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Cburkhardt

Predictions on Council and National Structures

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After examining the year-end numbers and observing how Scouts BSA maintained membership, cubs lost slightly and venturers/Sea Scouts lost significantly, I have some predictions.

After the early-year hit on membership numbers with the LDS departures, and without enough time for female membership to yet replace that loss, we will be down overall 15 to 20 percent in membership after that settles.  Income from dues and other revenue streams reflecting membership at the council and national levels will reduce accordingly.

We will probably experience a wholesale reorientation of the volunteer and professional structures back to servicing units.  I think this will include streamlining or maybe even eliminating regions and areas.  National might go back to a few National program committees and a skeletal structure focused on finance and operations.

Many councils cannot survive a revenue downturn like this for more than a year.  These are very easy things to determine by using basic financial analysis.  I do not think it overly-bold to predict that at least 1/3 of our councils will be combined into stronger councils that can survive.  Responsible council leaders should already be figuring out what is best at the local level.

Severely under-utilized properties will be sold and proceeds put into trust to maintain and improve a smaller number of going-forward properties.

The new CEO will cause the Chapter 11 to get filed to deal with the liability issue.

All of these things will lead to a somewhat smaller and more unit-focused BSA.  These are not doomsday predictions.  In many respects these are long-needed actions.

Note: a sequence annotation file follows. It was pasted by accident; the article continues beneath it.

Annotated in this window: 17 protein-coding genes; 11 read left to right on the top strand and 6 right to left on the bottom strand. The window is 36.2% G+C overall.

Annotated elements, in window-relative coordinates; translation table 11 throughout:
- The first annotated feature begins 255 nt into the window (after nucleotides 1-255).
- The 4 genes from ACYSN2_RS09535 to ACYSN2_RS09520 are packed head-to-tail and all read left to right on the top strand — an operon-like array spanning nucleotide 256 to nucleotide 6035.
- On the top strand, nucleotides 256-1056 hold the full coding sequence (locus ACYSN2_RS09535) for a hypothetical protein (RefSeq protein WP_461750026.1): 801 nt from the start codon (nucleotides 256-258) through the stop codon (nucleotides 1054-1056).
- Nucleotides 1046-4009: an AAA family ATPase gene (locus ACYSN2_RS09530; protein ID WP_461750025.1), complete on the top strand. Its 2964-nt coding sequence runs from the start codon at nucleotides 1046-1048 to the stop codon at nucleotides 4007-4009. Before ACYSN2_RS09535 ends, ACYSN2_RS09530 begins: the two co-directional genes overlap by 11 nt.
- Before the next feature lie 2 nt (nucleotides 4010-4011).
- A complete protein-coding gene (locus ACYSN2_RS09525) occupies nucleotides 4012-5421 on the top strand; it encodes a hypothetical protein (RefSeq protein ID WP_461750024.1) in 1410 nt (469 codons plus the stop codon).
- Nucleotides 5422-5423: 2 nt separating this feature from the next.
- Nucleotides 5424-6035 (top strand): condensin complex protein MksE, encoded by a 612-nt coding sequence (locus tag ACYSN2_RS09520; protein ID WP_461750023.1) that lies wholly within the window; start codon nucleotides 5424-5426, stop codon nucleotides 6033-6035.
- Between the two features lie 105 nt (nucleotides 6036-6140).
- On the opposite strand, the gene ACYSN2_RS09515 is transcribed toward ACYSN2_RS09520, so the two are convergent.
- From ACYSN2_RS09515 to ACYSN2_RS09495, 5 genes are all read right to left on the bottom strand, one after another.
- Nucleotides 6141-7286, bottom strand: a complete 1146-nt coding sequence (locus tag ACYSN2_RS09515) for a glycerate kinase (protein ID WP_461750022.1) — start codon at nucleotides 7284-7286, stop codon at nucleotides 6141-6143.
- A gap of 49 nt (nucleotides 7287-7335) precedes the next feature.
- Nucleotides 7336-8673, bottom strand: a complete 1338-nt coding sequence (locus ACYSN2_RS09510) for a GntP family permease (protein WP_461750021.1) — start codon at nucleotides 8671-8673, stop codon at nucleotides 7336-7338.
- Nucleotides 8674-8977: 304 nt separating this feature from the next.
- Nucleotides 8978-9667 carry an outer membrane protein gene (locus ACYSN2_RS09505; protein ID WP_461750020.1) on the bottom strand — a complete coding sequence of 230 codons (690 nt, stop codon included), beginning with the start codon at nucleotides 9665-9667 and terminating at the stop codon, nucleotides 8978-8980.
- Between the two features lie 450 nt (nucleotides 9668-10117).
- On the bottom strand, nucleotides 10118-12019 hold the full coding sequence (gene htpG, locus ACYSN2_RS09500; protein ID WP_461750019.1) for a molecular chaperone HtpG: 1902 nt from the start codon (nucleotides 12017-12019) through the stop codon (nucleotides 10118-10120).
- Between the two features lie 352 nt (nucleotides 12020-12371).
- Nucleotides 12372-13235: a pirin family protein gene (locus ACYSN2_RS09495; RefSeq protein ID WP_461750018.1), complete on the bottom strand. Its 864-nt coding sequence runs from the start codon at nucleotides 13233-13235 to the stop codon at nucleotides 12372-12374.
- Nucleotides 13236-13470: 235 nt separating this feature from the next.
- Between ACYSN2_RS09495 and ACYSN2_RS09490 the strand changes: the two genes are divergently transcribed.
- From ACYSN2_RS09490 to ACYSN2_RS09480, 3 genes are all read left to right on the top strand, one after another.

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@Cburkhardt, I am intrigued and hope your predictions become reality sooner than later, especially returning the focus back to servicing units.

While I am in favor of girls joining Scouts BSA, I have my doubts about the total number that will ultimately sign up.  Many will join, but I don't think the numbers will even come close to making up for the loss from LDS departure and all of the usual reasons.  I hope I'm wrong.

I agree, the BSA cannot survive another year like the last.  The revenue loss is one factor.  There are several others, namely the lack of transparency from our professional staffers in the upper parts of the hierarchy.   Example:  the mortgaging of Philmont without notifying the National Oversight Committee.  And when called into question, National dismissed concerns as if everyone--including those on the oversight committee--didn't need to know.  This is a red flag, the sign of an organization where the senior execs are out of touch with reality.   People will start voting with their feet, many already have.